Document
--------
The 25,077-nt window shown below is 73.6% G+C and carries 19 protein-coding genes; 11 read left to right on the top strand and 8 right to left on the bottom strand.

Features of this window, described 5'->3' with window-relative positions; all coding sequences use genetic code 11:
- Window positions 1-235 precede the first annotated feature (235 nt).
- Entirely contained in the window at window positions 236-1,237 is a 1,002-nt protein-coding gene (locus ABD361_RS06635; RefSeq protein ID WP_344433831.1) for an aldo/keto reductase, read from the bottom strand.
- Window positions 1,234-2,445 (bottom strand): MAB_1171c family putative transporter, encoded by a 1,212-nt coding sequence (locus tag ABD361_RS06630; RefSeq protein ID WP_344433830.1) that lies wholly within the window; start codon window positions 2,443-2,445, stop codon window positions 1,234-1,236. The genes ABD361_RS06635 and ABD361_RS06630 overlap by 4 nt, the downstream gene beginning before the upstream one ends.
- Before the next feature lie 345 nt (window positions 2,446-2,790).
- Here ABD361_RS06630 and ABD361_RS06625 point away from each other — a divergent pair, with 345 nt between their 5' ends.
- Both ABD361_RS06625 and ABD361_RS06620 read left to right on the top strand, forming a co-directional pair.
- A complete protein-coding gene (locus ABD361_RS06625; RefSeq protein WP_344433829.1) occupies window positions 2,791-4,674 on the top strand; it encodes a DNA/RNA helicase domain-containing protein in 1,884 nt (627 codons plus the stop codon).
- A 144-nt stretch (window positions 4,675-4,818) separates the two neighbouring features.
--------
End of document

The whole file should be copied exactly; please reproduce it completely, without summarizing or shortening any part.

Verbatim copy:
The 25,077-nt window shown below is 73.6% G+C and carries 19 protein-coding genes; 11 read left to right on the top strand and 8 right to left on the bottom strand.

Features of this window, described 5'->3' with window-relative positions; all coding sequences use genetic code 11:
- Window positions 1-235 precede the first annotated feature (235 nt).
- Entirely contained in the window at window positions 236-1,237 is a 1,002-nt protein-coding gene (locus ABD361_RS06635; RefSeq protein ID WP_344433831.1) for an aldo/keto reductase, read from the bottom strand.
- Window positions 1,234-2,445 (bottom strand): MAB_1171c family putative transporter, encoded by a 1,212-nt coding sequence (locus tag ABD361_RS06630; RefSeq protein ID WP_344433830.1) that lies wholly within the window; start codon window positions 2,443-2,445, stop codon window positions 1,234-1,236. The genes ABD361_RS06635 and ABD361_RS06630 overlap by 4 nt, the downstream gene beginning before the upstream one ends.
- Before the next feature lie 345 nt (window positions 2,446-2,790).
- Here ABD361_RS06630 and ABD361_RS06625 point away from each other — a divergent pair, with 345 nt between their 5' ends.
- Both ABD361_RS06625 and ABD361_RS06620 read left to right on the top strand, forming a co-directional pair.
- A complete protein-coding gene (locus ABD361_RS06625; RefSeq protein WP_344433829.1) occupies window positions 2,791-4,674 on the top strand; it encodes a DNA/RNA helicase domain-containing protein in 1,884 nt (627 codons plus the stop codon).
- A 144-nt stretch (window positions 4,675-4,818) separates the two neighbouring features.